Don't Forget the End User

Updated: Oct 7





Recently, my bank changed the online login procedure. Now, instead of appreciating the extra security, I am annoyed every time I log in.





This was the old process:

  1. Enter the user name and password.

  2. Click the button to get the login code.

  3. Enter code.

This is the new process:

  1. Enter the user name and password.

  2. Choose from a list of 5 options on how I want to receive the code: text, call, push notification, email, call the bank. I choose text - which is how the code was automatically sent to me before.

  3. Choose the phone number where I want to receive the text.

  4. Click a button to get the code.

  5. Enter the code.


Two extra steps added, for no apparent reason, to do the same process. Why? Of course, as I thought about this, I immediately related it to how many times I have had to redesign a spreadsheet to make it a less annoying experience for the end-user.


Security and integrity of data is the highest priority, but it should not come at the expense of a poorly designed user interface or data entry process. Two simple facts are true:

  1. If you make a process too hard to use, users will either not use the process or they will find another way to do the task.

  2. If you have to make the user interface more complicated, then you are forcing the user to do extra work to compensate for a flaw in your process.


Spreadsheet programs contain built-in features that enable you to ensure the integrity of your data: data validation, cell and worksheet protection, conditional formatting. But a well-designed user interface is just as essential to ensuring data integrity. Why make data entry more of a chore for the user than it already is?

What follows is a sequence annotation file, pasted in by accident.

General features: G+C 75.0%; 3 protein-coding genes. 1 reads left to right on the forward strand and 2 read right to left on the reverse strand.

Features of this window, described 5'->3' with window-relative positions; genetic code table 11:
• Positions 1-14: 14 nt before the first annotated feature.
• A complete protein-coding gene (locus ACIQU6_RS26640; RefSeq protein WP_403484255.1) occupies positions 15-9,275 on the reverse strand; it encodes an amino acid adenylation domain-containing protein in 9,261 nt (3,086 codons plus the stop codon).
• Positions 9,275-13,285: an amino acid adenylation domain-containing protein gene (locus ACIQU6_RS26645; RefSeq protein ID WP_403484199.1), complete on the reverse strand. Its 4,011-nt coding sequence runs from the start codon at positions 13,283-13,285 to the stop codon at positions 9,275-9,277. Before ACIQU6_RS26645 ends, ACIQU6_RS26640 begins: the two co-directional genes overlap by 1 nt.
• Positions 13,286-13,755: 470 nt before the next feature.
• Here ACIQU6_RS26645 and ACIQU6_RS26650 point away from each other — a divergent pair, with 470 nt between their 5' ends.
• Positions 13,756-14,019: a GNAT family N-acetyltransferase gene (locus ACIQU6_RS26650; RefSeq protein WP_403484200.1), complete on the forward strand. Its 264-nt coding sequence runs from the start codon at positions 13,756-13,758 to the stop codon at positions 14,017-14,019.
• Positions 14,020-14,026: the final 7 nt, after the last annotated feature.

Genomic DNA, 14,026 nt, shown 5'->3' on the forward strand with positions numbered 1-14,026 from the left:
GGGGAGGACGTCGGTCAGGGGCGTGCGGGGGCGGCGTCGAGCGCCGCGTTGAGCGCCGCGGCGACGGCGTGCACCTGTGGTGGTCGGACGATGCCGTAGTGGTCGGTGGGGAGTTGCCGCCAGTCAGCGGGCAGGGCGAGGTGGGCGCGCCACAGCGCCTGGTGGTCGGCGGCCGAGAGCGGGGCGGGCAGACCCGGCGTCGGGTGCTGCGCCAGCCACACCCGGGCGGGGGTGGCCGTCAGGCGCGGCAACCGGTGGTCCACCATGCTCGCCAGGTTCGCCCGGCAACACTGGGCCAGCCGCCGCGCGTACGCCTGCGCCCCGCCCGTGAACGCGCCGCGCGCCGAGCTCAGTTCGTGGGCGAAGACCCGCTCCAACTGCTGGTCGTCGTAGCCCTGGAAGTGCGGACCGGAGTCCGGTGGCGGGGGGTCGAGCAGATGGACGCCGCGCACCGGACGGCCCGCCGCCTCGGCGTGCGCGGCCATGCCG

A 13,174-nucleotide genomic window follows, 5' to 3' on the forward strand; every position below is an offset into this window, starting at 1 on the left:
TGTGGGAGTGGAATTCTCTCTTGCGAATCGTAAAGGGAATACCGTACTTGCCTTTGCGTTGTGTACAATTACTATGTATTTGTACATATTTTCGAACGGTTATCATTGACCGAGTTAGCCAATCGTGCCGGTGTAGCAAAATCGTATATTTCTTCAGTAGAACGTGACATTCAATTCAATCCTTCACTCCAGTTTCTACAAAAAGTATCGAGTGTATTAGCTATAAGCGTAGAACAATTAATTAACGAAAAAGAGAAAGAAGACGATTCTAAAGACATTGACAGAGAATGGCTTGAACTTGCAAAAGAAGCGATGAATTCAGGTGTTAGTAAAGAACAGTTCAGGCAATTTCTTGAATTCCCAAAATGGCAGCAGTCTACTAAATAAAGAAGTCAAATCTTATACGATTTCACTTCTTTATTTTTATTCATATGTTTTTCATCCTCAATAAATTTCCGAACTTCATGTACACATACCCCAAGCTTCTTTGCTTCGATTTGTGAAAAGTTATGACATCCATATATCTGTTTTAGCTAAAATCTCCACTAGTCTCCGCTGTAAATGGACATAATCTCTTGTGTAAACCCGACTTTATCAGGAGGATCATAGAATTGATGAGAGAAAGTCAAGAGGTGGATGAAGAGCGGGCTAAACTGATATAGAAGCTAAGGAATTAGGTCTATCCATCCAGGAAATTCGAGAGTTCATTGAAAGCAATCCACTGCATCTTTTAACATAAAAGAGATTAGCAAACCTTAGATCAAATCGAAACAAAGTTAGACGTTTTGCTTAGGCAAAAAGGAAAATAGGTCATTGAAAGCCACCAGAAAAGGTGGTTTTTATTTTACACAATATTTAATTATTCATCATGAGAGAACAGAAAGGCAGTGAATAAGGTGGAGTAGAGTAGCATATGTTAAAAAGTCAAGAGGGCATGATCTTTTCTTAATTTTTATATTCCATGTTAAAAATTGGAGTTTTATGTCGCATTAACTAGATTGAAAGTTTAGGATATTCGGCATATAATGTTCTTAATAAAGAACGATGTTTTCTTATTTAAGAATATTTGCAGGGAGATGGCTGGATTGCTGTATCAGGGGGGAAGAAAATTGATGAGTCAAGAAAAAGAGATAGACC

After all, isn't it ultimately all about the user - ensuring that he has the accurate information he needs on a timely basis, and which is easy to retrieve and analyze?


Here are some tips on good user interface spreadsheet design:

  1. Be Clear - Don't use jargon, keep descriptions short, use comments to explain the cell contents, or use a data validation input message to give a simple explanation of the formula used to calculate the value in a cell.

  2. Be Consistent - Use the same font, number format, and color scheme throughout the spreadsheet. You want to avoid confusing the user because two identical items have a different look in different places.

  3. Make It Easy to Navigate - Use hyperlinks within the spreadsheet, use asterisks to move around a spreadsheet, limit the range where a user can go by setting column width or row height to zero.

  4. Limit the amount of viewable data on the screen - Whenever possible, avoid making the user have to scroll vertically or horizontally. If this is not possible, use the Freeze function to ensure key column and row headings are always visible.

  5. Use the largest possible font size - Gone are the days when everyone used the same sized monitor to view data. People are viewing data on mobile phones, laptops that have a wide variety of screen sizes, and monitors that range in size from 19 to 45 inches. Remember that everyone's vision is different. So stay away from the small fonts - 11 points or less - when you can.

  6. Avoid or minimize the use of color - Three points to consider. (1) Whatever color you use it will not look the same on every monitor of every user. (2) Color-blind users see red and green as very similar colors. (3) Black text is always easier to read than colored text. If you must highlight certain text, use bold or italic. For cell fill, consider using shades of gray. Both techniques give the emphasis you want and don't distract the user.

  7. Let the spreadsheet be the spreadsheet - Most users are smart enough to use a spreadsheet program's built-in features. So don't restrict users' access to these features any more than you have to. In my experience as a developer and a user, the more a spreadsheet application tries to restrict the user, the harder and more annoying the application is to use.

  8. Tell the user what to do - Add a tab in your spreadsheet to explain the purpose of the spreadsheet and how the user is supposed to enter data.


Enlist the users as your partner in ensuring the integrity of the spreadsheet data. Make the spreadsheet easy to use and easy to understand. You have worked very hard to create this spreadsheet and you don't want it to be a tedious chore for the users. In the end, everyone benefits because the spreadsheet will be used correctly and the users will be less likely to make errors.



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